HAVANA — For more than two years, a U.S. agency secretly infiltrated Cuba’s underground hip-hop movement, recruiting unwitting rappers to spark a youth movement against the government, according to documents obtained by The Associated Press.

The idea was to use Cuban musicians “to break the information blockade” and build a network of young people seeking “social change,” documents show. But the operation was amateurish and profoundly unsuccessful.

On at least six occasions, Cuban authorities detained or interrogated people involved in the program; they also confiscated computer hardware, and in some cases it contained information that jeopardized Cubans who likely had no idea they were caught up in a clandestine U.S. operation. Still, contractors working for the U.S. Agency for International Development kept putting themselves and their targets at risk, the AP investigation found.

They also ended up compromising Cuba’s vibrant hip-hop culture – which has produced some of the hardest-hitting grassroots criticism since Fidel Castro came to power in 1959. Artists that USAID contractors tried to promote left the country or stopped performing after pressure from the Cuban government, and one of the island’s most popular independent music festivals was taken over after officials linked it to USAID.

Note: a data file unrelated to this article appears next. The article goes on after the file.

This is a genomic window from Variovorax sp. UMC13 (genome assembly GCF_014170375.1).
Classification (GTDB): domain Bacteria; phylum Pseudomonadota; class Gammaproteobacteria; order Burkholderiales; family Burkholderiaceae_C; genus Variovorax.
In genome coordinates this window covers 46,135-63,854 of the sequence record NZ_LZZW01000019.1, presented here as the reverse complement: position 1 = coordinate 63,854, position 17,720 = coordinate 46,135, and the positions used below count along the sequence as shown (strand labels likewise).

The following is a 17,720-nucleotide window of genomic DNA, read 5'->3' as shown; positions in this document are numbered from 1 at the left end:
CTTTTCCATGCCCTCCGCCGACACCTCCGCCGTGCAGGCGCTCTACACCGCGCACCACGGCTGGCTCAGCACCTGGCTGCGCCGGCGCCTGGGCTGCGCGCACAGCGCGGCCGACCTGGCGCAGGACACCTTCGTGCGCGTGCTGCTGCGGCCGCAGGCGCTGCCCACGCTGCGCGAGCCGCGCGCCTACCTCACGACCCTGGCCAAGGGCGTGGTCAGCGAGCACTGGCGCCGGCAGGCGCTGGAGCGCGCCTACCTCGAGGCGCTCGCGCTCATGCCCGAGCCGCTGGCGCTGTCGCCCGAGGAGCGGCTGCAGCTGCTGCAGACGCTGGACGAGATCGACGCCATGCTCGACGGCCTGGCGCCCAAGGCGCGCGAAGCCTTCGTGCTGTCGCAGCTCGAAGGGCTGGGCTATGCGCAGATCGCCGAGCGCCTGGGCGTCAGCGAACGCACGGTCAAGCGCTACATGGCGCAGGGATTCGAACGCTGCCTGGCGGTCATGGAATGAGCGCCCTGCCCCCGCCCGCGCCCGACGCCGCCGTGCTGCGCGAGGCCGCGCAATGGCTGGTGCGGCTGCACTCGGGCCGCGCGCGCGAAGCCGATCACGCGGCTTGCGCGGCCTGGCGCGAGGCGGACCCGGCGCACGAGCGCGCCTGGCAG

The program is laid out in documents involving Creative Associates International, a Washington, D.C., contractor paid millions of dollars to undermine Cuba’s communist government. The thousands of pages include contracts, emails, preserved chats, budgets, expense reports, power points, photographs and passports.

The work included the creation of a “Cuban Twitter” social network and the dispatch of inexperienced Latin American youth to recruit activists, operations that were the focus of previous AP stories.

“Any assertions that our work is secret or covert are simply false,” USAID said in a statement Wednesday. Its programs were aimed at strengthening civil society “often in places where civic engagement is suppressed and where people are harassed, arrested, subjected to physical harm or worse.

Creative Associates did not immediately respond to a request for comment.

At first, the hip-hop operation was run in Cuba by Serbian contractor Rajko Bozic. His project was inspired by the protest concerts of the student movement that helped undermine former Serbian President Slobodan Milosevic in 2000.